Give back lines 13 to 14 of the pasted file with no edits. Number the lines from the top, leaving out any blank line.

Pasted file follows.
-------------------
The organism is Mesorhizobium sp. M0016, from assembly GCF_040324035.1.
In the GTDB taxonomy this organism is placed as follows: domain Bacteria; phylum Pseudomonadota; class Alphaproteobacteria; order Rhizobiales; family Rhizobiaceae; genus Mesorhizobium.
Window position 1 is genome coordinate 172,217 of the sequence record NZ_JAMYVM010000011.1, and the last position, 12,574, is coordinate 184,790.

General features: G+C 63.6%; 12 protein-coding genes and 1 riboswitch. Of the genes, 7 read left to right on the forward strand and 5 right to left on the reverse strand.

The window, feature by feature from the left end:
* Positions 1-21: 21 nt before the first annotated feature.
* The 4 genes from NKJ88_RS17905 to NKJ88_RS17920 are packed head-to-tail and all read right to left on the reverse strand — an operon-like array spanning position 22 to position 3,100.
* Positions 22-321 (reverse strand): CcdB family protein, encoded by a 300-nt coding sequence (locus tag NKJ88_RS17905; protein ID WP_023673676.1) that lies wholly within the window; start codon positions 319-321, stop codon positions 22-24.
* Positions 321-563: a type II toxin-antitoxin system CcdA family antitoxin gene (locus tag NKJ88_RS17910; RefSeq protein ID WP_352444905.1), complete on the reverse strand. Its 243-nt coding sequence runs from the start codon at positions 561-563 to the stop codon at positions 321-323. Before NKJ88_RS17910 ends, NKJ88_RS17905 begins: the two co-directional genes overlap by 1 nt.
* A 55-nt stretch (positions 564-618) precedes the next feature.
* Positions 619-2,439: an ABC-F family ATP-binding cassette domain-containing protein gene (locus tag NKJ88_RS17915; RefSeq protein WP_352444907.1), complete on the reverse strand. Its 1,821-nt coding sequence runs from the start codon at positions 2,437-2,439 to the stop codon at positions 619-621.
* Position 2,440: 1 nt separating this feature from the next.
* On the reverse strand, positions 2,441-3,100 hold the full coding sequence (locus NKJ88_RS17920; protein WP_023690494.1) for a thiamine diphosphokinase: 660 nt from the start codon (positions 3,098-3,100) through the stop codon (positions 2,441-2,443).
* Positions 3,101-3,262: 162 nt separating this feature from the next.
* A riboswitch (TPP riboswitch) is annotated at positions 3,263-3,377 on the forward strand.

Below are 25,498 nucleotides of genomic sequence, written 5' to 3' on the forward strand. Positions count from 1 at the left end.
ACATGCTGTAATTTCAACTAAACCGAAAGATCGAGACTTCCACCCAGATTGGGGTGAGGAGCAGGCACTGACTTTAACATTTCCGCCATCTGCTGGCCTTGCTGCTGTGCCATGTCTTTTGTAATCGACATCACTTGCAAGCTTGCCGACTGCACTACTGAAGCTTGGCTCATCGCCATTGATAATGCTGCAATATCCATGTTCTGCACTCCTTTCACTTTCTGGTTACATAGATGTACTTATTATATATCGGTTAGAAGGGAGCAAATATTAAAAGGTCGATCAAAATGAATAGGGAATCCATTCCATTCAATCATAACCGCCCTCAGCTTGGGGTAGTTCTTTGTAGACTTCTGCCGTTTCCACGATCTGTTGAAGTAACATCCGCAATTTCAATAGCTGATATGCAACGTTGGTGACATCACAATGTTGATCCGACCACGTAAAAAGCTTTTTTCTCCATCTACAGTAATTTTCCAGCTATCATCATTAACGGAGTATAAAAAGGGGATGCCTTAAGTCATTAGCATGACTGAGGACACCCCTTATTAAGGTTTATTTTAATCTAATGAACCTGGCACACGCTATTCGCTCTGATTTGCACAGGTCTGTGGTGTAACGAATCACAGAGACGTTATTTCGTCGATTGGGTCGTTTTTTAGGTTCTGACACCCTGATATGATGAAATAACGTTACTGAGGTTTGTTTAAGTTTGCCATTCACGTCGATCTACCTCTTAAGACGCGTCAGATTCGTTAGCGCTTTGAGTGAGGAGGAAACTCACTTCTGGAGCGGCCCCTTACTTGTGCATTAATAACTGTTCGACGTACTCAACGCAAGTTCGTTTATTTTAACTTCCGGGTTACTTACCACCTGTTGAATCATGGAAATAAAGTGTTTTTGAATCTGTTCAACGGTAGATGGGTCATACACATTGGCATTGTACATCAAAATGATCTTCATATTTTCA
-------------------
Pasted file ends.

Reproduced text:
* On the reverse strand, positions 2,441-3,100 hold the full coding sequence (locus NKJ88_RS17920; protein WP_023690494.1) for a thiamine diphosphokinase: 660 nt from the start codon (positions 3,098-3,100) through the stop codon (positions 2,441-2,443).
* Positions 3,101-3,262: 162 nt separating this feature from the next.